Pragmatics

This page explains the difficulty of pragmatics for English language learners.

Pragmatics is a branch of semantics, the study of meaning. Pragmatics is the study of words, phrases and sentences specifically as used to convey meanings that are different from the literal meanings of the message.

An intuitive understanding of pragmatic intent allows us to interpret a statement such as It's a bit hot in here! as a request to open the window.

Language learners often have trouble understanding the pragmatic intent behind an utterance. So, they might not realise that the teacher's question Are you listening to me? is not expecting the answer Yes, I am!. He means Please stop daydreaming and listen to me.

The wife who asks her husband Have you seen my keys? would be surprised by the answer Yes, I've seen them many times. She is not asking a general question here, but asking for his help in finding them.

Similarly, the husband who has been clothes shopping and says Have you seen my new shoes? would be surprised by the answer Yes, they're on your feet. He is expecting her to voice her opinion of them.

Pragmatic 'failures' are also common in communications between speakers of different English dialects. It took me a while to understand that new American colleagues were not expecting a full account of my mental or physical condition when asking How's it going? They were simply saying Hello!

[More on pragmatics]


Quiz 1

Almost every sentence we utter can be intended to convey a different meaning than the literal one. So in this case your quiz task is to come up with some possible responses in the following scenario.

It's quite late in the evening and your partner asks you if you would like to go for a walk. You don't want to go for a walk, but you also don't want to just say No, I don't want to go for a walk. What are some responses you could make to convey your rejection of the suggestion?

Here are some ideas. There are many more possibilities.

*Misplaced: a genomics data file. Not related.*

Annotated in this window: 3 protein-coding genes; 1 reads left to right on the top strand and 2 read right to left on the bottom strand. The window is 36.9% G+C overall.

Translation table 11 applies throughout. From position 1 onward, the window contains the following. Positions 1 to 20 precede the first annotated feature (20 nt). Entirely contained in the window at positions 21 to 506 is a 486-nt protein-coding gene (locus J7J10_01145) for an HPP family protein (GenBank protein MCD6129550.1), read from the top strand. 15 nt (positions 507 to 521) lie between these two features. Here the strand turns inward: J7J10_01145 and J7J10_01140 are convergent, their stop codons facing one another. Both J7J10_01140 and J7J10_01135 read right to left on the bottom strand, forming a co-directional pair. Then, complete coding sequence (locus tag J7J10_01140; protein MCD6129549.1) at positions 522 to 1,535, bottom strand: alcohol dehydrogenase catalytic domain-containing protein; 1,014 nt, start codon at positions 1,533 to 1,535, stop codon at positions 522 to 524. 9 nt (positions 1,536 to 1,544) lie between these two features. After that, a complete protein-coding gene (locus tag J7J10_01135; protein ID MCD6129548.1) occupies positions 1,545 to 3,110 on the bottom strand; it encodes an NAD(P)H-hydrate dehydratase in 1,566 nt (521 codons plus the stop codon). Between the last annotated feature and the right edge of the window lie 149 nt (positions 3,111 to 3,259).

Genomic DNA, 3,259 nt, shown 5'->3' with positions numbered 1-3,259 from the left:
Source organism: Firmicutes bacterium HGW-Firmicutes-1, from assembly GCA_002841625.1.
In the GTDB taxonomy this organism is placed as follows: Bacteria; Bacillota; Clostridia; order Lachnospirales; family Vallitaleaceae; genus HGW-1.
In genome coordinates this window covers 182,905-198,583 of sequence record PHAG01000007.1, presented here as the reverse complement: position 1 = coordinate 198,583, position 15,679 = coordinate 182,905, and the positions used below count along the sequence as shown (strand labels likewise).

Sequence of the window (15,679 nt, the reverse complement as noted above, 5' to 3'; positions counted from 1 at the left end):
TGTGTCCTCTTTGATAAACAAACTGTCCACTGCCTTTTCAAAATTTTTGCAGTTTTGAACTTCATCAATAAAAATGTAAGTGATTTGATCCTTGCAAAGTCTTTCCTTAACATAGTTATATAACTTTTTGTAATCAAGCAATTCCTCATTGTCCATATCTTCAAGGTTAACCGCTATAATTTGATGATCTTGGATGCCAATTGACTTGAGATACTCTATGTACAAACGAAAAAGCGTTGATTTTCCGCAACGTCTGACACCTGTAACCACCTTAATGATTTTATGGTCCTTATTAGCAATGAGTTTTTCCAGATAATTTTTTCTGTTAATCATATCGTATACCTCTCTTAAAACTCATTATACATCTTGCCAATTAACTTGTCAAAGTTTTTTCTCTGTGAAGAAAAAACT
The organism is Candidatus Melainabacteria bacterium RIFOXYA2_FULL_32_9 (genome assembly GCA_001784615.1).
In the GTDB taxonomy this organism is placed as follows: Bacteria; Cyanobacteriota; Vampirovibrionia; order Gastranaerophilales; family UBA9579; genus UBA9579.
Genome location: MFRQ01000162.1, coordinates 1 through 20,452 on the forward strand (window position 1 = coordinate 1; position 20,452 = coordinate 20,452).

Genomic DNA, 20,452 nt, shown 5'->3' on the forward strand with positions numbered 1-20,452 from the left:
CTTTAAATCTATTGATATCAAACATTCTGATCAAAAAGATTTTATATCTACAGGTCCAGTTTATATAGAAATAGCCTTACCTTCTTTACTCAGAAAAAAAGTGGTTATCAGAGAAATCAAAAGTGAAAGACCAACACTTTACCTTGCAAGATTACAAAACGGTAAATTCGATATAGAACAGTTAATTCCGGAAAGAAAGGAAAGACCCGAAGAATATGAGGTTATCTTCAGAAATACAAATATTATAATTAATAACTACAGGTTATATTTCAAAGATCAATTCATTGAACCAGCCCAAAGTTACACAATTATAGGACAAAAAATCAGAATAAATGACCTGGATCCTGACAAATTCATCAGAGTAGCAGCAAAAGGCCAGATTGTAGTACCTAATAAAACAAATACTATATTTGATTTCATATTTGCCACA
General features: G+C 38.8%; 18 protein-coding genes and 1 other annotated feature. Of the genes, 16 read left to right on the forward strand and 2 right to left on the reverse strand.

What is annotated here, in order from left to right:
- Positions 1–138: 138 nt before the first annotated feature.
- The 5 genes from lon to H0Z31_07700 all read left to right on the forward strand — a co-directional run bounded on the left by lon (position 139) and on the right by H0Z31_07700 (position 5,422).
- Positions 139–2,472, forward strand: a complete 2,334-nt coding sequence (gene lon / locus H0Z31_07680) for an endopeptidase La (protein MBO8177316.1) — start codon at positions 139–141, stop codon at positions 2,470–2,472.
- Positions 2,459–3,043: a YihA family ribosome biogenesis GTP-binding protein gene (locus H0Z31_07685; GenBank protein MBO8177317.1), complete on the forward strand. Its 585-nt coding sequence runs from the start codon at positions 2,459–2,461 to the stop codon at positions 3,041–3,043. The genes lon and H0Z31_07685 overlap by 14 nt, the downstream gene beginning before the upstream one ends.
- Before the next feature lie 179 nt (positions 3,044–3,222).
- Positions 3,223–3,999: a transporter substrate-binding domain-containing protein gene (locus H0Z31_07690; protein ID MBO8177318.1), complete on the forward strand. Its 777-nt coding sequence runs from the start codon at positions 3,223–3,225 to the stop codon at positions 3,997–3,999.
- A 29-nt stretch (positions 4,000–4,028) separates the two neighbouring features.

• It's getting quite late.
  • I have to get up early tomorrow.
  • I'm feeling really tired.
  • The news is on in a minute.
  • I was just about to have a beer.
  • My knee has been giving me trouble all day.
  • I think it's going to rain.
  • I've borrowed a new book from the library. (i.e. I'd rather read than walk)

Quiz 2

Imagine the following situation: You bump into a friend while shopping and she suggests going to the nearest café for a chat. You are tired after all the shopping, so she tells you to find a seat while she goes to the counter. In response to her question as to what you want, you say "I like tea."

How do you interpret her answer?

This seems like a ridiculously easy quiz question. You interpret your friend's statement as meaning that she wants you to buy her a cup of tea and bring it to the table so that she can drink it. And you would be right, of course.

But that's a lot of interpretation for a three-word sentence, which it is only possible in the pragmatic context. If you heard the statement out of context, you would still probably be right in thinking that the person saying it likes drinking tea. But it is also possible that the person likes tea because she likes to smell different varieties of tea or to look at different colourful tea packages or to soak in a bath of tea.

The point being made here is that language is full of utterances that can only be understood in their pragmatic context. This is why Artificial Intelligence is still a long way from being able to correctly interpret all the utterances it is fed. And of course, the same applies to many non-native speakers,